Friends are a virtual version of their real-world equivalent. When people create friend relationships, they exchange information that is not visible to others and they form persistent connections based upon trust. That’s actually how it works in real life, too. At their simplest level, friends connections are an efficient way to stay in touch. Members can always learn each other’s current address or job situation by searching within the network.

In B2B communities, personal profiles are a way to register areas of expertise that others may find useful. Activity
is also a validation point. It’s one thing for someone to say he is an expert in direct marketing, but it’s more powerful when he can prove it by solving the problems of other direct marketers.

That proof is stored in the person’s profile. Online friendships also translate fluidly into real-world connections. “Community isn’t just about discussing products but about getting to know each other and making friendships,” says Nicholas Tolstoshev, a Spiceworks community manager.

Online friends in B2B communities frequently arrange meet-ups at trade shows and events. Successful community managers we spoke to invariably augmented their online worlds with physical events to meet and thank their most active members.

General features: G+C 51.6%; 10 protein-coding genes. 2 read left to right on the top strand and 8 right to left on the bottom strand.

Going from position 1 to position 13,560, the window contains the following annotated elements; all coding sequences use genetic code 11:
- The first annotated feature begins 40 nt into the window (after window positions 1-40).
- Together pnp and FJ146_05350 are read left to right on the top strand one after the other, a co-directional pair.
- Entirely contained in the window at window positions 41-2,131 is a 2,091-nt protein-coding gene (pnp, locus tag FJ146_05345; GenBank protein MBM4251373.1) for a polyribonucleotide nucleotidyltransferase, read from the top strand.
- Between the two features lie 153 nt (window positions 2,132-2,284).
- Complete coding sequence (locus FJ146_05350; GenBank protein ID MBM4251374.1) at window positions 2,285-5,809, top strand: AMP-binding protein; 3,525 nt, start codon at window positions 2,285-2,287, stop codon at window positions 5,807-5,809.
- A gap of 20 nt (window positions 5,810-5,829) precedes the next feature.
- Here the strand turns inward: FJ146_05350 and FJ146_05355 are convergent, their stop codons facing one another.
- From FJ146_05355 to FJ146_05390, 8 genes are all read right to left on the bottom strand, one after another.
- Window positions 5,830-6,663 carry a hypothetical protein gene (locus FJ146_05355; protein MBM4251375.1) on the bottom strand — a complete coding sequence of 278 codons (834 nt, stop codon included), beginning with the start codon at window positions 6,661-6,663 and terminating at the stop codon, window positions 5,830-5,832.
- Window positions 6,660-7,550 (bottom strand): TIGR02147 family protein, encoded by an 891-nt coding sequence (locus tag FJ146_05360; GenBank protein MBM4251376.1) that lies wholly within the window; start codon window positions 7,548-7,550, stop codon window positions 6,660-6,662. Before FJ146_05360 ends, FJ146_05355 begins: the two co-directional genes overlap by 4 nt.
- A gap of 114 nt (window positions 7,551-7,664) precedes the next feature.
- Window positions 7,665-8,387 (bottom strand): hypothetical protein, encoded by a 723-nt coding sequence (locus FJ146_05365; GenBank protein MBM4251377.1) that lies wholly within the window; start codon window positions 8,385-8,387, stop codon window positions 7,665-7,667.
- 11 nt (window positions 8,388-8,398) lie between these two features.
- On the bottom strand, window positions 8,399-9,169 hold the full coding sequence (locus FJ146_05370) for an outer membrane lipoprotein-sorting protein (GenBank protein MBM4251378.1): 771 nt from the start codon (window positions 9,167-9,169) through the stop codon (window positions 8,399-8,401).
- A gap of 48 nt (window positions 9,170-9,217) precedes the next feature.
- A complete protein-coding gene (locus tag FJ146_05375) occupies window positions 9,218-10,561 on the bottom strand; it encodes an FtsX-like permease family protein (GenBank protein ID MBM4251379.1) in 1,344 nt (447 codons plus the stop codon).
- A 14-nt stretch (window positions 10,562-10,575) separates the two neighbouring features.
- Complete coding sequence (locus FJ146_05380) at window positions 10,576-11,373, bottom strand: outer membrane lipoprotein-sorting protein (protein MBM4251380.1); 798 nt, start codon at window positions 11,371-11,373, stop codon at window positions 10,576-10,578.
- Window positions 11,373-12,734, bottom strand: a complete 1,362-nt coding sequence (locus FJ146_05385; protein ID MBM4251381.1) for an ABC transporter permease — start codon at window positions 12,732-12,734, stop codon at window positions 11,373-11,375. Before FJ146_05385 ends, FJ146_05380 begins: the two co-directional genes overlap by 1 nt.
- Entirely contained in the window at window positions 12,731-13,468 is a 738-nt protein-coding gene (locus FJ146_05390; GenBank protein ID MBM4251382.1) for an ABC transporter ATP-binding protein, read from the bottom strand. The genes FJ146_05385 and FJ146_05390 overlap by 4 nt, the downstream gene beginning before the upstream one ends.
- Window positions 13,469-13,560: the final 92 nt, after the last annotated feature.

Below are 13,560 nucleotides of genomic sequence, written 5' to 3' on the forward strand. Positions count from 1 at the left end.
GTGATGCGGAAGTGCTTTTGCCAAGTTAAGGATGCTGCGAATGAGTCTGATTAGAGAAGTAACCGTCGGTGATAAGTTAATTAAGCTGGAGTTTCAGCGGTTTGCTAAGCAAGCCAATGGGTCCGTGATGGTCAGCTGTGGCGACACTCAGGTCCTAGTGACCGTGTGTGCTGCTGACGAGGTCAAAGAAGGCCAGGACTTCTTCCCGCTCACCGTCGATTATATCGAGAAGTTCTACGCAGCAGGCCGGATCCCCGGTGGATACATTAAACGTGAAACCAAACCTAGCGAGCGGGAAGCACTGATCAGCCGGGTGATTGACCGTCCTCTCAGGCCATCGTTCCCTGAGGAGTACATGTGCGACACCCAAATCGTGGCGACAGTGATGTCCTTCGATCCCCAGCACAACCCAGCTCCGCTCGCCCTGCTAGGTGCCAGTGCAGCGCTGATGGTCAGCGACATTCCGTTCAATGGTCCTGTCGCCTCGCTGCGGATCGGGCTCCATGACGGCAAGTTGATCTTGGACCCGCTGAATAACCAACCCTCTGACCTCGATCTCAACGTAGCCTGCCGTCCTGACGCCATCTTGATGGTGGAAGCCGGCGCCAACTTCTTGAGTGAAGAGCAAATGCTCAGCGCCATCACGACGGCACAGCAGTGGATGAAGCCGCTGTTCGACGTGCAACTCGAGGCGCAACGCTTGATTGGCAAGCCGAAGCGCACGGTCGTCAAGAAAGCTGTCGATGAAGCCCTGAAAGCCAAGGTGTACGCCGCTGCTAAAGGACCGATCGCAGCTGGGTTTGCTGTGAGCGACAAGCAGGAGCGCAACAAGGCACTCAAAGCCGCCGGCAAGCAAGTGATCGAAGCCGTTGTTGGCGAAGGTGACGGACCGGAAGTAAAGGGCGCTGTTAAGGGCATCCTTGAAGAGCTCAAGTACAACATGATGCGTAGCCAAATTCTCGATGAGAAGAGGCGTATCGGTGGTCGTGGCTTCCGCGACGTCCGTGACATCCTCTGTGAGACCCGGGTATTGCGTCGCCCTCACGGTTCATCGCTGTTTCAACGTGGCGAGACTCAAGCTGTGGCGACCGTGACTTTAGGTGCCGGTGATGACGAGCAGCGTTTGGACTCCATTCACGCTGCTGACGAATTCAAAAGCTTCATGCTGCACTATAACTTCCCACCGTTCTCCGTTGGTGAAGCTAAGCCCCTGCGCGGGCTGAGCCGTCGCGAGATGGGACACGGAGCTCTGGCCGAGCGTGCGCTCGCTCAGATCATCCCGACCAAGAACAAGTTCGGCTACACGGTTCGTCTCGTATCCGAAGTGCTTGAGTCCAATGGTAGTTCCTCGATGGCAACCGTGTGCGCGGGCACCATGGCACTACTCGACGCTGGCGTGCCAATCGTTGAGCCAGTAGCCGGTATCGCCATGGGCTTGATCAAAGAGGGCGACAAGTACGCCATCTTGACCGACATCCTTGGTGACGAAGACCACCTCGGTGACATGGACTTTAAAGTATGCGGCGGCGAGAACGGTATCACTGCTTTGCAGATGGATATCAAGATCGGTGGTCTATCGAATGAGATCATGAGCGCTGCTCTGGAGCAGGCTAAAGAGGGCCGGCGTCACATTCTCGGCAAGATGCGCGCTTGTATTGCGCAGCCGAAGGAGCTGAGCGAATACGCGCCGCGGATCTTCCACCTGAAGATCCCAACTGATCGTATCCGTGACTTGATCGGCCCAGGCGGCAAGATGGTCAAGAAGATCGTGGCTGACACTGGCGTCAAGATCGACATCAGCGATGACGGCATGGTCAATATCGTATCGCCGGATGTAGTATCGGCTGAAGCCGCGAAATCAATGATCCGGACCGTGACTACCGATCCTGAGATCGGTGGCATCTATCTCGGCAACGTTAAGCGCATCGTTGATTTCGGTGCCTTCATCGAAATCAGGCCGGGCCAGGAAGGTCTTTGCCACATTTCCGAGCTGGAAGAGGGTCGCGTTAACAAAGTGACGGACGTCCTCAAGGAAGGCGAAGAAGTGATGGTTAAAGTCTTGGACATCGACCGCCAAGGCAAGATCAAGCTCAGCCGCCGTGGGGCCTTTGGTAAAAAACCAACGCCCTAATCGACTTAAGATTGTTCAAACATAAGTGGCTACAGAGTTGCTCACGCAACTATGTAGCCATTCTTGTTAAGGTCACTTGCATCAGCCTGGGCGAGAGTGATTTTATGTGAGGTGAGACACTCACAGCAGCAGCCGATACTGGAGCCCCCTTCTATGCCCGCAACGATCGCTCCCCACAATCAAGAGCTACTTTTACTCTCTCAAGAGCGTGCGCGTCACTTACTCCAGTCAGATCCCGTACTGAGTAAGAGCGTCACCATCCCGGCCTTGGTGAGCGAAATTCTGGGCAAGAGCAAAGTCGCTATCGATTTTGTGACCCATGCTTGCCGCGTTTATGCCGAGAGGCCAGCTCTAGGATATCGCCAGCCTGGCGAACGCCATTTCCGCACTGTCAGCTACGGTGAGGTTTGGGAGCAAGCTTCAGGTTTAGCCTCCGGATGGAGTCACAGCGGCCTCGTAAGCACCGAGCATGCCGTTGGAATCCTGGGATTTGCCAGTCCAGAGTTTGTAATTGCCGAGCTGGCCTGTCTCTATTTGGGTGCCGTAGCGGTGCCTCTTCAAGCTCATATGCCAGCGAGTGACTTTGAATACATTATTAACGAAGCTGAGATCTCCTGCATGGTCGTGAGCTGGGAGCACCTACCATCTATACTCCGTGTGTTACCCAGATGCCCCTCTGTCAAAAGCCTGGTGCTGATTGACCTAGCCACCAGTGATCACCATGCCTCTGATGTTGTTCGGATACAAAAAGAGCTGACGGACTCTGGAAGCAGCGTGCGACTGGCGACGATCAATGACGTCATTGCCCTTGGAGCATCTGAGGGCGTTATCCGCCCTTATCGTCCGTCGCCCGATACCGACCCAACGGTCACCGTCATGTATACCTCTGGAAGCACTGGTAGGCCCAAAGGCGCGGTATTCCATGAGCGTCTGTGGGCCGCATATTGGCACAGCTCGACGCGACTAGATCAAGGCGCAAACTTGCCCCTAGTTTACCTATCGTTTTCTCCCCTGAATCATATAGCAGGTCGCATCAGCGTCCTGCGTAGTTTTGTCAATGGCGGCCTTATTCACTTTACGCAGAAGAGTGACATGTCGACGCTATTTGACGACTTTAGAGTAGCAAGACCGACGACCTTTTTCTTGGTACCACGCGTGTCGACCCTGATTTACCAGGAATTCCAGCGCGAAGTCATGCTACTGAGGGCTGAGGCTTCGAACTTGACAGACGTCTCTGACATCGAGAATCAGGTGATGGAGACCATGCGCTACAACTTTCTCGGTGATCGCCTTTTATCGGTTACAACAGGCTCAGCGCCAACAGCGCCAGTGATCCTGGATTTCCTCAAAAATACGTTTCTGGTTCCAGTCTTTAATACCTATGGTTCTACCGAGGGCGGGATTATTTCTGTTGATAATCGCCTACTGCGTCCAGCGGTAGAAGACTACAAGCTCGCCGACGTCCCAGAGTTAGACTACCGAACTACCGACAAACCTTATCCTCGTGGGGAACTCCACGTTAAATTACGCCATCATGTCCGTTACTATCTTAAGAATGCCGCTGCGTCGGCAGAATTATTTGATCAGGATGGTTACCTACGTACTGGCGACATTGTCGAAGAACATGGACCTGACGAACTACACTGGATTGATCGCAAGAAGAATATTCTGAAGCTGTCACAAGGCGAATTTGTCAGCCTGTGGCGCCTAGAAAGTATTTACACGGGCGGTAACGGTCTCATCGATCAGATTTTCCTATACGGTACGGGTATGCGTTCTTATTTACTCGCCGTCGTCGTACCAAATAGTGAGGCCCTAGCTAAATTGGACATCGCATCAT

Prior to the introduction of personal profiles, it was difficult for participants in online networks to build visibility. Recent experience has shown that visibility is the single most powerful driver of participation. Many communities use a recognition system that ties a member’s status to contributions. A few, like SAP, celebrate their most active members at physical events.

Spiceworks awards points to members who post well-regarded answers to other members’ questions. Valued members of the community are invited to participate in conference calls with Spiceworks developers. Their contributions are rewarded with low-cost swag like T-shirts but more importantly with inside information. Community managers also publish occasional interviews with featured members, highlighting their contributions and career accomplishments. “Online status drives a huge amount of activity without our sending money out the door,” says Tolstoshev.